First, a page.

Advances in Plasmon Enhanced Up-Conversion Luminescence Phenomena for Energy Applications

by | Sep 15, 2017

Focusing on the photocatalytic hydrogen production from water, as an energy carrier, several factors need to be considered.

Light from the sun on earth, while the most abundant form of energy, suffers from its low energy density (about 1 kW/m2 of land) and therefore cannot at present, replace fossil fuels.  Moreover, a large fraction of the solar spectrum on earth is composed of infrared and visible light (weak energy) further limiting its application. Focusing on the photocatalytic hydrogen production from water, as an energy carrier, several factors need to be considered.  These include materials stability, energy requirement both in magnitude (band energy) and alignment (band edge) in addition to kinetic considerations.  Over the last two decades, many approaches were undertaken to solve these requirements.  The review focus is on work related to changing the sun-light spectrum from low to high energy and therefore making it possible to use sable wide band-gap semiconductor materials for energy conversion.

A: a schematic representation of a plasmon-upconverter-catalyst triple junction material for converting water to hydrogen and oxygen using sunlight. Water is adsorbed on the surface of a wide band gap semiconductor catalyst and can be split to hydrogen and oxygen molecules photo-catalytically using the small fraction of UV and near UV light from the sun. The large fraction of light in the visible and IR penetrates the catalytic material interact with the plasmonic material and is thus amplified. This amplified light is then converted to high energy photons that can back excite the semiconductor making more hydrogen and oxygen. B: the absorption and emission spectra of an up converting nanocrystals. These materials are generally comprised of an inert host material (often NaYF4) doped with sensitizer (such as ytterbium, Yb3+) and activator (Thuluim, Tm3+) lanthanide ions. Yb3+ ions are excited by a 980 nm light is conveniently resonant with the f−f transitions of Tm3+, facilitating efficient energy transfer leading to upconversion emission bands at 345, 365, 451, 481, 646, and 800 nm.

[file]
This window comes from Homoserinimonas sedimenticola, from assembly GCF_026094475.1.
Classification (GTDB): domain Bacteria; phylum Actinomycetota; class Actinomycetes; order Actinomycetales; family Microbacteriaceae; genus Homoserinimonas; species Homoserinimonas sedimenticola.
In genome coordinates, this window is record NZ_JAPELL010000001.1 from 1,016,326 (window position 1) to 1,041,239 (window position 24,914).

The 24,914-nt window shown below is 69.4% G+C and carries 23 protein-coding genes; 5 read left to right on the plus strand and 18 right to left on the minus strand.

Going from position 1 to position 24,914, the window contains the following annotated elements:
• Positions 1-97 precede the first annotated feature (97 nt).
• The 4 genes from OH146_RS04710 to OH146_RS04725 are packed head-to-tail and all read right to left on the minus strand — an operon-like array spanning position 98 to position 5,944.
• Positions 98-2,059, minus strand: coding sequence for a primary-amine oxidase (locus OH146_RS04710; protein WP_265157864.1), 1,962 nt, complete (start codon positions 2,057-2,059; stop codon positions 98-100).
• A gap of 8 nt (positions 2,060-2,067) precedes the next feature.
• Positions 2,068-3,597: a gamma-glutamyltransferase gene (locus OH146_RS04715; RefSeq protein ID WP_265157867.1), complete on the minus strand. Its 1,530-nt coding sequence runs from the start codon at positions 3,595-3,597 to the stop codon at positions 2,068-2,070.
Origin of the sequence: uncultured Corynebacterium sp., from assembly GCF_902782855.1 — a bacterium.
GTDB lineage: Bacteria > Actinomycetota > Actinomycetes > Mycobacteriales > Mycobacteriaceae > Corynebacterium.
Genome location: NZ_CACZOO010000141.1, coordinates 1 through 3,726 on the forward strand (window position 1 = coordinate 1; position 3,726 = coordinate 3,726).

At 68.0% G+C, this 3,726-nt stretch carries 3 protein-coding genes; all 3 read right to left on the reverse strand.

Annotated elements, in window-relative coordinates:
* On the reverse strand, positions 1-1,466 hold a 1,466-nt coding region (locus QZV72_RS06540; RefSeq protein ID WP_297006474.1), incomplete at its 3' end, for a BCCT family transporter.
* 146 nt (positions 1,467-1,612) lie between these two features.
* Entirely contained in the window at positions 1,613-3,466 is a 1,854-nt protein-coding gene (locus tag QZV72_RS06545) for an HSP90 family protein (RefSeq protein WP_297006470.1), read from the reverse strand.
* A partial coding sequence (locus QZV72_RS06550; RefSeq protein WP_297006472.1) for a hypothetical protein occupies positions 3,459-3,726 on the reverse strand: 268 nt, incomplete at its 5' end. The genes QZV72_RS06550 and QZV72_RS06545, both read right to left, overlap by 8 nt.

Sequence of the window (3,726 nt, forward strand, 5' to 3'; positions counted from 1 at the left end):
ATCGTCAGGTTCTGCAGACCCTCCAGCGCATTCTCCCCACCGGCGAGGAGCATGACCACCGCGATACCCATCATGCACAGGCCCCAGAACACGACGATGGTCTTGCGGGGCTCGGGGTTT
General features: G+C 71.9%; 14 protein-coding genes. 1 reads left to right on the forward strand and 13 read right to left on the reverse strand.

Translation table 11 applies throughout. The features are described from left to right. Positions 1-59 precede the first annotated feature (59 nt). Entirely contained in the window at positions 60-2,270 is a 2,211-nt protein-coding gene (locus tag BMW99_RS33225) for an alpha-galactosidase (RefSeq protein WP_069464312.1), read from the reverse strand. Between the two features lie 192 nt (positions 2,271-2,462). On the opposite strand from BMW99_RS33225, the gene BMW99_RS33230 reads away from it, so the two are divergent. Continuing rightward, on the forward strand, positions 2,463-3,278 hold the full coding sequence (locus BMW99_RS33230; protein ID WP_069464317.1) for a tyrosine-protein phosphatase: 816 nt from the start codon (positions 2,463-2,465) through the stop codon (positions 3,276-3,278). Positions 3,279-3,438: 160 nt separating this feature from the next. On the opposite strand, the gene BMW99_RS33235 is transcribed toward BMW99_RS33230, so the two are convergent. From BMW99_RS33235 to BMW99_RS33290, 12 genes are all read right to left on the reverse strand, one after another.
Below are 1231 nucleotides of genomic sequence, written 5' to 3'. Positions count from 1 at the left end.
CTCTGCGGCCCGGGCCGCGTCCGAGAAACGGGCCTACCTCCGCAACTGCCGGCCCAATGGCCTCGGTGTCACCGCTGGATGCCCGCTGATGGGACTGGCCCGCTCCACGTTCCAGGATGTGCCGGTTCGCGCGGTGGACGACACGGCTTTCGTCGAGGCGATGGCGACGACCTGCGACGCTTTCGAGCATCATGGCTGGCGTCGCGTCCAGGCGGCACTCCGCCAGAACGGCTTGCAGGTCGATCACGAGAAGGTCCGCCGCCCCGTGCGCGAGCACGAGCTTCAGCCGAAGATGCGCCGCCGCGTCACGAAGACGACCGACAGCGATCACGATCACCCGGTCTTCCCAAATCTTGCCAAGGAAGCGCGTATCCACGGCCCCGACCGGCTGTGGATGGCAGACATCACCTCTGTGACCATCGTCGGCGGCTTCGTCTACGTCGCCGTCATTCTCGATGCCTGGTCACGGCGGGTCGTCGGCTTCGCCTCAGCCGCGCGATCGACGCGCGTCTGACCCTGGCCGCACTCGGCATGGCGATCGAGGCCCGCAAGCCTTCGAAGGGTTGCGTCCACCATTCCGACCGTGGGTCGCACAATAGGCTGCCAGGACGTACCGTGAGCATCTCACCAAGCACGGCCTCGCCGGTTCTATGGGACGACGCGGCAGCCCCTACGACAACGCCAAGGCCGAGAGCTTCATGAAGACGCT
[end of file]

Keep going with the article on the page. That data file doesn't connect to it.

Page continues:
This can be done by the use of the so-called “up-conversion luminescence materials”. The uniqueness of these up-conversion materials is their potential to convert a specific weak energy range to a higher one. However, the process that has been initially observed by Auzel[i] in 1964 is inefficient.  To increase its efficiency another process can be brought and that is of plasmonics.  The field of plasmonics has seen tremendous work since the pioneering work of Al-Sayed[ii].  In short, plasmonic materials are substances that can enhance dramatically the electric field and therefore are poised to concentrate the effect of light at the vicinity of a given material.  The challenge is of how to put these two materials (the plasmonic and up-conversion materials) then put them in contact with a wide band gap semiconductor catalyst to split water to hydrogen and oxygen using sun light.  For practical applications, a rate of 10-6 and 10-5 g-moles of reactant per second per cm3 of volume of reactor as indicated by Weisz[iii] is the target.

A review article recently published by Khan and Idriss is a compilation of work conducted in this direction and shows that indeed some progress has been made by nano-design of hybrid materials. Yet, many questions, challenges and unknown factors are still pertaining.  In particular, those related to interface plasmonic/up-converter, the tuning of the plasmonic to the emission or absorption light range of the up-converter and to the engineering of the three materials (plasmonic, up-converter and photo-catalyst) to make a single device for energy production as indicated in the figure below.

Kindly contributed by Hicham H. Idriss.



[i] F. Auzel, Upconversion and anti-stokes processes with f and d ions in solids. Chem. Rev. 104, 139-174 (2004)

[ii] S. Link, M.A. El-Sayed, The Journal of Physical Chemistry B 103 (40), 8410-8426 (1999)

[iii] P.B. Weisz, The Science of possible, Chemtech, 424-425 (1999)